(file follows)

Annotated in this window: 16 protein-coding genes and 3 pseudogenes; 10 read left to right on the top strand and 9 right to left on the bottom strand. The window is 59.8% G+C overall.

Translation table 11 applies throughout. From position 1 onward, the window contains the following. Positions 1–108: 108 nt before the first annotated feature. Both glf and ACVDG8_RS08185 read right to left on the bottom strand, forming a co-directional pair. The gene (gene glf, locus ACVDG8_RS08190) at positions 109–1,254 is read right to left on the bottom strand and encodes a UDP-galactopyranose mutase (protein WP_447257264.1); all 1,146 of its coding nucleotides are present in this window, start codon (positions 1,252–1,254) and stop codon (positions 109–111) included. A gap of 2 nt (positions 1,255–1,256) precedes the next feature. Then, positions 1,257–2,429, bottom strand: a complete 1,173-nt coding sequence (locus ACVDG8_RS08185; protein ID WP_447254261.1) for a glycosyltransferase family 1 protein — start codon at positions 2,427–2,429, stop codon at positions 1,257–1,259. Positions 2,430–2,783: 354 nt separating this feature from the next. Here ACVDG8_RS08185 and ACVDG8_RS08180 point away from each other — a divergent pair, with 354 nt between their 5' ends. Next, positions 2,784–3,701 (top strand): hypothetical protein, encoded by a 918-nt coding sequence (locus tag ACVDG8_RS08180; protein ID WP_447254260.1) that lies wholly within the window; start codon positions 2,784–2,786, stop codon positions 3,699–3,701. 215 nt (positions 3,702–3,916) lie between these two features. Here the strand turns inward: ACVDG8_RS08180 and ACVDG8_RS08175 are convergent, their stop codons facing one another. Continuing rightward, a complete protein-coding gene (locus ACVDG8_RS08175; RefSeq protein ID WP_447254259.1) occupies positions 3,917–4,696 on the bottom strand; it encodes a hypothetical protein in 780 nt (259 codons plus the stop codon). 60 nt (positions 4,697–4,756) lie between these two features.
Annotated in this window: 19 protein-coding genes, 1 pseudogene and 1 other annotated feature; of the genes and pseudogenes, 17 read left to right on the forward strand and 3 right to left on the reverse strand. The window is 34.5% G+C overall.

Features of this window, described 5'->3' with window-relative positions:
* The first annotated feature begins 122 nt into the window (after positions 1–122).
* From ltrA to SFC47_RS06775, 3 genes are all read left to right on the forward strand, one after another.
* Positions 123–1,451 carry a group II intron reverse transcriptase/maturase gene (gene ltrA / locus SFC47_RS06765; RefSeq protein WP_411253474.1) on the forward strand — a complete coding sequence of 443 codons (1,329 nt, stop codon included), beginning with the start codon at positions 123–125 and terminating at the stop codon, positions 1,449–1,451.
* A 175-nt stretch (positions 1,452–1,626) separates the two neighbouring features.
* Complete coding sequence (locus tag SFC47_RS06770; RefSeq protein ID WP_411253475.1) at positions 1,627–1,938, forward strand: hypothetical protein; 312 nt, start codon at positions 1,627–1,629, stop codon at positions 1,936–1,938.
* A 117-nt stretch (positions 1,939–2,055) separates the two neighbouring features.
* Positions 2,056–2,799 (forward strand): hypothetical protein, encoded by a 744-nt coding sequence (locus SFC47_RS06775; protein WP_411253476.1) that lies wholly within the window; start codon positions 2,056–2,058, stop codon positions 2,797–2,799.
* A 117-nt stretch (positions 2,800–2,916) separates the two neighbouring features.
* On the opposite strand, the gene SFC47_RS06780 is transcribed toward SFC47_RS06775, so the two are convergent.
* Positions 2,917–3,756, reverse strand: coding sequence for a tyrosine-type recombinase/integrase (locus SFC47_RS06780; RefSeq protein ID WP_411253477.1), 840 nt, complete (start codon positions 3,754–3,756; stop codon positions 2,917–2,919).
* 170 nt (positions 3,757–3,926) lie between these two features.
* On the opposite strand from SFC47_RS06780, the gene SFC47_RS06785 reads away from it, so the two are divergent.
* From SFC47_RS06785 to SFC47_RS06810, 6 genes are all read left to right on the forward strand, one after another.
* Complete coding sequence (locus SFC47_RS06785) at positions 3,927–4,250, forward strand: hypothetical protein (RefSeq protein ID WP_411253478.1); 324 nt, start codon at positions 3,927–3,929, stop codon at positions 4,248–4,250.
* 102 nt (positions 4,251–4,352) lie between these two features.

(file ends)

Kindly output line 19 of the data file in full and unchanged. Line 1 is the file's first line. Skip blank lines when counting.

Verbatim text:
* 102 nt (positions 4,251–4,352) lie between these two features.